Some who attended the Old Cowtown Museum' s Civil War Sampler on Saturday may have started the day with visions of rows of Union soldiers trading volleys of gunfire with rows of soldiers in gray.
Those taking part in the battle re-enactments this weekend said Civil War battles were far less organized.
"By the end it was more like the trench warfare of World War I," said Randy Downey of Yates Center. "It was a slow-moving war of attrition."
"Out here in this neck of the woods, it was a pretty viscous, neighbor-to-neighbor thing," said Brian Cox of Topeka.
Downey and Cox were among the 100 volunteers taking part in the two-day Civil War Sampler, which is being held to commemorate the war as well as the music, hairstyles and fashion of the era.
Saturday's battle re-enactment, which saw the Union troops push the out-gunned Confederate forces out of Old Town, was among the day's highlights.
Sheri Gaskins, volunteer coordinator for Old Cowtown, said soldiers wearing blue and gray on Saturday had at last one thing in common.
"We have a love of history," she said. "We don't want to ever forget where we come from.
"By doing what we're doing, we're helping to keep the past alive."
Among the volunteers was Jonathon Goering of Wichita, who was captain of the Eighth Kansas Volunteer Infantry, which fought on the Union side.
He said the participants do more than engage in battle re-enactments.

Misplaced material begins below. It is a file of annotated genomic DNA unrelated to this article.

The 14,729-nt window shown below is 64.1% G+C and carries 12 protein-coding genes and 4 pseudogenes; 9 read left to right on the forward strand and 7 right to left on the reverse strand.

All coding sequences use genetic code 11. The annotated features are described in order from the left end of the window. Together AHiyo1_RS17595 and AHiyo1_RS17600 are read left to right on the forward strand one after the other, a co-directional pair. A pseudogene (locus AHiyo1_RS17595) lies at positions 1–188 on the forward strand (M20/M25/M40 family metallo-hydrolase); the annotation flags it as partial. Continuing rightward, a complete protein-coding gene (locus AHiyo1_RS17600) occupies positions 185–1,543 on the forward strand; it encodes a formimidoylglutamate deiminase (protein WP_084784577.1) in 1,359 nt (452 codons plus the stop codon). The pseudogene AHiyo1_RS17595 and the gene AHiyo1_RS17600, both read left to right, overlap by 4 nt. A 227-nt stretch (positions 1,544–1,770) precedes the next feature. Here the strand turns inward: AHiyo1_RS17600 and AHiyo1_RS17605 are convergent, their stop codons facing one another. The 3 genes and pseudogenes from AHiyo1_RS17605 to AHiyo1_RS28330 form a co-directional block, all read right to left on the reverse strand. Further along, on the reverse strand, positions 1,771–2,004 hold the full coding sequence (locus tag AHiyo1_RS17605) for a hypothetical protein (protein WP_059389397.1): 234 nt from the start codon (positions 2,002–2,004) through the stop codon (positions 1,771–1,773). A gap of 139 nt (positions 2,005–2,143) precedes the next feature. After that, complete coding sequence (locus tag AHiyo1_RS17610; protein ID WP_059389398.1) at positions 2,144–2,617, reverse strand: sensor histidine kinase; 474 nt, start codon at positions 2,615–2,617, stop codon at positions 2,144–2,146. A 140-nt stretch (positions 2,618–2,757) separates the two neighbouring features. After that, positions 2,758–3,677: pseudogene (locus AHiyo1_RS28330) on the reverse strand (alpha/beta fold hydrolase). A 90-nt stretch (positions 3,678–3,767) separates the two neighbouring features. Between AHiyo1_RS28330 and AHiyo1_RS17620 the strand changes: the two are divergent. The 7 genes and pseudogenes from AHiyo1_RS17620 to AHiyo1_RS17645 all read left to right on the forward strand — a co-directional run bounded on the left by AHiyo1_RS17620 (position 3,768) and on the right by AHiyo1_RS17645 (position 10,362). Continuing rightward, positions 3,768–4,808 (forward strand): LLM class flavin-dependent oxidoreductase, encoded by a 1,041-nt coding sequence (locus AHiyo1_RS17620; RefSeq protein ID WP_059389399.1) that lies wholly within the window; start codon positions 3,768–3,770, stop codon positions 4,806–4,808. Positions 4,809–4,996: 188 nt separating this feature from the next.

"We recreate Civil War camp life," he said. "We cook Civil War food. We socialize around a campfire, tell stories, laugh and have a good time."
Goering said he became a Union army re-enactor because Kansas was a Union state during the war.
Across the road in the Confederate camp, the lines were less clear.
Although slavery was the main issue, Downey said, it wasn't the only issue. American Indians, he said, probably would have fared better if the Confederacy had won the war.
"The right side won; slavery was the main issue," he said. "But when you really get to looking at it, it's not so cut and dried."
Both sides, he said, were responsible for some deplorable acts during the war.
"Can you imaging the colonel from McConnell Air Force Base coming in and taking over City Hall?" Downey asked. "That stuff happened."
"People were forced into some hard decisions, especially in this part of the country," Cox said.
Cox, an attorney, said it's hard to explain his fascination with the Civil War.
"Maybe I'm naive, but it's almost like it was the last 'gentlemen's war,' he said.
"For me, it's the era," said Downey, a rancher. "It's an era that resonates with my interests."